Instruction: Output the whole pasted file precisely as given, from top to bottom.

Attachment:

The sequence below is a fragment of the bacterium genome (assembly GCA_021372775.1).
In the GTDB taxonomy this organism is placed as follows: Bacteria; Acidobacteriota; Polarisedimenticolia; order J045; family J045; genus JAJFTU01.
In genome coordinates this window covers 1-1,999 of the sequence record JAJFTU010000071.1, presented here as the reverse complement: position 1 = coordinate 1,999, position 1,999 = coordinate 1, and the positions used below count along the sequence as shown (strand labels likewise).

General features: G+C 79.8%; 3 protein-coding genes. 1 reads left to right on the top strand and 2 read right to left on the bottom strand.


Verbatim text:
The sequence below is a fragment of the bacterium genome (assembly GCA_021372775.1).
In the GTDB taxonomy this organism is placed as follows: Bacteria; Acidobacteriota; Polarisedimenticolia; order J045; family J045; genus JAJFTU01.
In genome coordinates this window covers 1-1,999 of the sequence record JAJFTU010000071.1, presented here as the reverse complement: position 1 = coordinate 1,999, position 1,999 = coordinate 1, and the positions used below count along the sequence as shown (strand labels likewise).

General features: G+C 79.8%; 3 protein-coding genes. 1 reads left to right on the top strand and 2 read right to left on the bottom strand.